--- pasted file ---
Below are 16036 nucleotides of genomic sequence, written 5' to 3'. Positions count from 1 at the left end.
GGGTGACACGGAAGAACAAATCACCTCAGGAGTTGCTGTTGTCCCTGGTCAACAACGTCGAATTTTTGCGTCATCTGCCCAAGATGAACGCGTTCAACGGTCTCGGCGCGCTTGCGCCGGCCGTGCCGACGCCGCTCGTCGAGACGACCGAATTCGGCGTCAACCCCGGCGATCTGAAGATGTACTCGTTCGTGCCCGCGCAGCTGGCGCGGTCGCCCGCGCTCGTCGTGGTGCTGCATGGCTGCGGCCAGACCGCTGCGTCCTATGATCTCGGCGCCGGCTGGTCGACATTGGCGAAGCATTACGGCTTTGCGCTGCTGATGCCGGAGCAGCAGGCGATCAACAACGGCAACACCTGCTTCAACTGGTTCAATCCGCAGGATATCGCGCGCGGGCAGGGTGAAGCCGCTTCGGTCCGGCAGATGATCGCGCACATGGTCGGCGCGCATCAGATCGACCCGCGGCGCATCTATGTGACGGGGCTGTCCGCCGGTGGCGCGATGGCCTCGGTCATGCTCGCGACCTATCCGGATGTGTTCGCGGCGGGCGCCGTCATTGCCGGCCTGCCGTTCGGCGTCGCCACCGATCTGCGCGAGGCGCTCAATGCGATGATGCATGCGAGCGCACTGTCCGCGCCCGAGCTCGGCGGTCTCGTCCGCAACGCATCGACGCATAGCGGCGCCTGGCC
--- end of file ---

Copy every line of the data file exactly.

Below are 16036 nucleotides of genomic sequence, written 5' to 3'. Positions count from 1 at the left end.
GGGTGACACGGAAGAACAAATCACCTCAGGAGTTGCTGTTGTCCCTGGTCAACAACGTCGAATTTTTGCGTCATCTGCCCAAGATGAACGCGTTCAACGGTCTCGGCGCGCTTGCGCCGGCCGTGCCGACGCCGCTCGTCGAGACGACCGAATTCGGCGTCAACCCCGGCGATCTGAAGATGTACTCGTTCGTGCCCGCGCAGCTGGCGCGGTCGCCCGCGCTCGTCGTGGTGCTGCATGGCTGCGGCCAGACCGCTGCGTCCTATGATCTCGGCGCCGGCTGGTCGACATTGGCGAAGCATTACGGCTTTGCGCTGCTGATGCCGGAGCAGCAGGCGATCAACAACGGCAACACCTGCTTCAACTGGTTCAATCCGCAGGATATCGCGCGCGGGCAGGGTGAAGCCGCTTCGGTCCGGCAGATGATCGCGCACATGGTCGGCGCGCATCAGATCGACCCGCGGCGCATCTATGTGACGGGGCTGTCCGCCGGTGGCGCGATGGCCTCGGTCATGCTCGCGACCTATCCGGATGTGTTCGCGGCGGGCGCCGTCATTGCCGGCCTGCCGTTCGGCGTCGCCACCGATCTGCGCGAGGCGCTCAATGCGATGATGCATGCGAGCGCACTGTCCGCGCCCGAGCTCGGCGGTCTCGTCCGCAACGCATCGACGCATAGCGGCGCCTGGCC